(Note: This is a developing story; check back for updates.) The leader of North Carolina’s Innovative School District (ISD) will recommend a Robeson County elementary for the first year of the state’s Innovative School District, Policy Watch has learned.
The selection excludes schools on the short-list from Durham, Nash and Northampton counties.
Robeson Board of Education Chair Peggy Wilkins-Chavis confirmed the selection Friday afternoon for Policy Watch.
It comes one day after the contentious state program received a “rude” welcome from locals in a community forum Thursday, according to The Robesonian.
“The ISD is moving forward with a recommendation to start with one school in the initial 2018-2019 academic school year in order to help create the right conditions to support accelerated achievement for students at Southside Ashpole Elementary,” ISD Superintendent Eric Hall said in a statement.
“Our goal is to work collaboratively with the Public Schools of Robeson County, parents, teachers and community leaders to develop innovative strategies in schools that promote improved student outcomes. For those schools under consideration for the ISD yet not recommended for selection at this time, this is an opportunity for them to focus attention and energy at the local level on improving student outcomes based on district plans. The ISD looks forward to continued engagement with local communities on these strategies moving forward. I believe that working together we can establish a national model for how state and local partnerships are created with a single goal for promoting equity and excellence in supporting students and communities.”
State law limits the district to five schools. However, Hall was initially expected to pick two schools for the program’s first year in 2018-2019 before he suggested this week that he might pick just one school.
The controversial school reform program could allow charter management organizations, including for-profit companies, to assume control of operations and staffing in struggling schools.
Hall’s selection comes after several weeks of whittling down an initial list of 48 schools, chosen because they reported school performance scores in the bottom 5 percent statewide and did not meet growth goals in at least one of the last three years.
The proposal’s earned stinging rebuke from some local leaders, communities and advocates, even as supporters like Hall argued the program would spur fresh ideas in schools with chronic academic problems.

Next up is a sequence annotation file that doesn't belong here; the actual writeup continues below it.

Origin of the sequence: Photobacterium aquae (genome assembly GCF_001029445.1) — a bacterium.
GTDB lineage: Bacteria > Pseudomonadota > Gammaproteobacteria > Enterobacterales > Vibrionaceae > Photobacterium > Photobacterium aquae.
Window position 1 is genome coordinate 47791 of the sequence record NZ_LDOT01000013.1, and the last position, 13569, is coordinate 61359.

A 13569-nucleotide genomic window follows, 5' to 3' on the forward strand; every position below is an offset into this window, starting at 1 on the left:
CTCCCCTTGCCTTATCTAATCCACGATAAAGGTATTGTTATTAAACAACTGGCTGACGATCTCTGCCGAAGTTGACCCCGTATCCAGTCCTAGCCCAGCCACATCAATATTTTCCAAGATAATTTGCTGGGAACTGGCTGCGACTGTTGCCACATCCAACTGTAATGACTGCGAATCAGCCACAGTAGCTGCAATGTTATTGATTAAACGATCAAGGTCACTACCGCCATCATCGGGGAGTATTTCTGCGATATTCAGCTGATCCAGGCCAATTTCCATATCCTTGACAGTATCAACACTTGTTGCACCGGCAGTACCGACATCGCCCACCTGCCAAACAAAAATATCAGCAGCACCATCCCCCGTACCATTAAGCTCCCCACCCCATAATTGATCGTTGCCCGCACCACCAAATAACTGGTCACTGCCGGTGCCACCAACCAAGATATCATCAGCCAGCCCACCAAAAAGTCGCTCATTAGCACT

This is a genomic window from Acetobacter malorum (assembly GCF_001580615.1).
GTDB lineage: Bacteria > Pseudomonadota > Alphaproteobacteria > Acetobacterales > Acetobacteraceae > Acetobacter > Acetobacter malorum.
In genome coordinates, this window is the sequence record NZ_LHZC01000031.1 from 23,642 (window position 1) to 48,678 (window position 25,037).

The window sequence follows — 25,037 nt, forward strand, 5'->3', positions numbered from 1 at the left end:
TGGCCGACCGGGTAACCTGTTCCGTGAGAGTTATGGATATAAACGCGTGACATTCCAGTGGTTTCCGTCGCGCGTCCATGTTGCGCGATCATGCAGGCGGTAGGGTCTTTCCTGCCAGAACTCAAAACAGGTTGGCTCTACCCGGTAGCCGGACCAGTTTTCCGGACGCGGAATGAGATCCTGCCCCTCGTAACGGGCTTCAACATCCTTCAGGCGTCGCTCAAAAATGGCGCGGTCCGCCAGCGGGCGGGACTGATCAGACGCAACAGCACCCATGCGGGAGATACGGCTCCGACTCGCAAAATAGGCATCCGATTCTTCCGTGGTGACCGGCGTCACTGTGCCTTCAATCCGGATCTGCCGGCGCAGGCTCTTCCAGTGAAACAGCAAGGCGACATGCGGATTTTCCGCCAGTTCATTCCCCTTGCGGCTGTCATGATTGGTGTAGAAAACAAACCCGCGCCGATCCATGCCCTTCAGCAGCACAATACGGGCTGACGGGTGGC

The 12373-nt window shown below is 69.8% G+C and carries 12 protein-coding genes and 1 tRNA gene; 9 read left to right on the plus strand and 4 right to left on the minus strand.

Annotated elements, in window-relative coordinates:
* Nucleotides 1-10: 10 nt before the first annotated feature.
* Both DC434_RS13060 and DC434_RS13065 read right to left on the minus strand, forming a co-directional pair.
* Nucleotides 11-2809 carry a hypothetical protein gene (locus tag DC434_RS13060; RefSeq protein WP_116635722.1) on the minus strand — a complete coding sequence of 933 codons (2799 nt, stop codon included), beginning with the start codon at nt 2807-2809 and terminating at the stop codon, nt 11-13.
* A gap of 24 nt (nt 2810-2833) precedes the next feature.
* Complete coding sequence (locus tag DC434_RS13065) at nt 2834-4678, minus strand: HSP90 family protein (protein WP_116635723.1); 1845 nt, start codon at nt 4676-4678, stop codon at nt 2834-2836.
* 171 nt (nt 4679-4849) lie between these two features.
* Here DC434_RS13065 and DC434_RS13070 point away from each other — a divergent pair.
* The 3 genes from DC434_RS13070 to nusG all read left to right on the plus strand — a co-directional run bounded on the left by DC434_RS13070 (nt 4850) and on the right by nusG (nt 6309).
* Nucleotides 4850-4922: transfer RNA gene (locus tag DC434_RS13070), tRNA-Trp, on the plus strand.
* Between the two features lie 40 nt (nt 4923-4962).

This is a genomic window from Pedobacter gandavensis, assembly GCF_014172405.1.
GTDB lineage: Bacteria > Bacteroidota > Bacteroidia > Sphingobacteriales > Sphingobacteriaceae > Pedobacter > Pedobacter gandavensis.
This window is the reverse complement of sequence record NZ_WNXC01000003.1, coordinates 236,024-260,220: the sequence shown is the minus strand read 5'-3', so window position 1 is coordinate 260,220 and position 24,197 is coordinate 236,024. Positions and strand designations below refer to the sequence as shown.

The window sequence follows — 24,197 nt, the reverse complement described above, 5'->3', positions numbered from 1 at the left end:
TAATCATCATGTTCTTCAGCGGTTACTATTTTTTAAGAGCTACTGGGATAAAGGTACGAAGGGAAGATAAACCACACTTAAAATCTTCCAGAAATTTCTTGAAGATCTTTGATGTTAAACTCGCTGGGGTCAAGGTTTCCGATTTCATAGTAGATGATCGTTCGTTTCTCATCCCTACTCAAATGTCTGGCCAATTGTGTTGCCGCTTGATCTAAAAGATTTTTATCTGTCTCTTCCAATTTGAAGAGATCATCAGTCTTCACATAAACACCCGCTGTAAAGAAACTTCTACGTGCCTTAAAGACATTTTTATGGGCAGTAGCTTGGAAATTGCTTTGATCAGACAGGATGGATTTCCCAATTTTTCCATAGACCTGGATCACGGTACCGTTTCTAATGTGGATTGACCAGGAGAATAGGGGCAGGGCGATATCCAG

Similar efforts in Tennessee, Michigan and Louisiana have delivered mixed results thus far.
The N.C. Association of Educators, the state’s top advocacy organization for teachers, blasted the ISD after the news Friday.
“Communities, parents, and educators have been standing up for weeks to this state-led charter takeover of public schools approved by the General Assembly,” said NCAE President Mark Jewell. “The big out-of-state money that led to this unproven and unaccountable school takeover scheme was exposed by the media this week. Instead of handing over our students to those who want to dismantle public schools and make big profits, our elected leaders should be investing in the resources it takes to help our students be successful.”
Members of the State Board of Education are expected to formally receive Hall’s recommendations next month, with a vote scheduled for December.
Under state law, schools chosen for the ISD will have to accept the takeover or close.
Schools left out of Hall’s recommendations include Rocky Mount’s Williford Elementary, Northampton County’s Willis Hare Elementary and Durham’s Glenn Elementary, which has been a rallying point for Triangle-area critics of the takeover proposal in recent weeks.
“Now the real hard work begins of making sure we’re never on that list again,” said Durham Board of Education Chairman Mike Lee, who’s been bitingly critical of the ISD.
In a statement, Nash-Rocky Mount Public Schools (NRMPS) Superintendent Shelton Jefferies indicated he was “pleased” with the decision.
“NRMPS will remain focused and committed to quality instruction for our students at Williford Elementary School.”
Last month, some Rocky Mount officials indicated they might have closed their school if state officials chose Williford Elementary for the takeover district.
The selection process for the program’s operators is still underway, with members of the State Board expected to vote on Hall’s recommendation in early 2018. As Policy Watch reported Thursday, it’s a process that’s also come under criticism.